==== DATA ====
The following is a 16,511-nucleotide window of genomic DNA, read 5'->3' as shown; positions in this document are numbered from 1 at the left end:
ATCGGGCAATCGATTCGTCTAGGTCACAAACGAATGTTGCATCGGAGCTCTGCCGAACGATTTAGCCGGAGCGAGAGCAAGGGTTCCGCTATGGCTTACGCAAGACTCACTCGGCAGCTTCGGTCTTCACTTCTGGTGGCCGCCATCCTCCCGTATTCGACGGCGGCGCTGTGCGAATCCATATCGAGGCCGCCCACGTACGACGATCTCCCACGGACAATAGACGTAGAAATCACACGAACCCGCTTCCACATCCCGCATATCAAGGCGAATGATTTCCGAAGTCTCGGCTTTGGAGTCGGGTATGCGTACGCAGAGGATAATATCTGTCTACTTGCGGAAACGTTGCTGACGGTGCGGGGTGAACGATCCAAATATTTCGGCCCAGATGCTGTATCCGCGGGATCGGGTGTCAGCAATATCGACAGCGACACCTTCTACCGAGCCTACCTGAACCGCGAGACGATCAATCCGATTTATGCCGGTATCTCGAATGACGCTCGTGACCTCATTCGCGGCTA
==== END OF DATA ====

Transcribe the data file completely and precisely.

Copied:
The following is a 16,511-nucleotide window of genomic DNA, read 5'->3' as shown; positions in this document are numbered from 1 at the left end:
ATCGGGCAATCGATTCGTCTAGGTCACAAACGAATGTTGCATCGGAGCTCTGCCGAACGATTTAGCCGGAGCGAGAGCAAGGGTTCCGCTATGGCTTACGCAAGACTCACTCGGCAGCTTCGGTCTTCACTTCTGGTGGCCGCCATCCTCCCGTATTCGACGGCGGCGCTGTGCGAATCCATATCGAGGCCGCCCACGTACGACGATCTCCCACGGACAATAGACGTAGAAATCACACGAACCCGCTTCCACATCCCGCATATCAAGGCGAATGATTTCCGAAGTCTCGGCTTTGGAGTCGGGTATGCGTACGCAGAGGATAATATCTGTCTACTTGCGGAAACGTTGCTGACGGTGCGGGGTGAACGATCCAAATATTTCGGCCCAGATGCTGTATCCGCGGGATCGGGTGTCAGCAATATCGACAGCGACACCTTCTACCGAGCCTACCTGAACCGCGAGACGATCAATCCGATTTATGCCGGTATCTCGAATGACGCTCGTGACCTCATTCGCGGCTA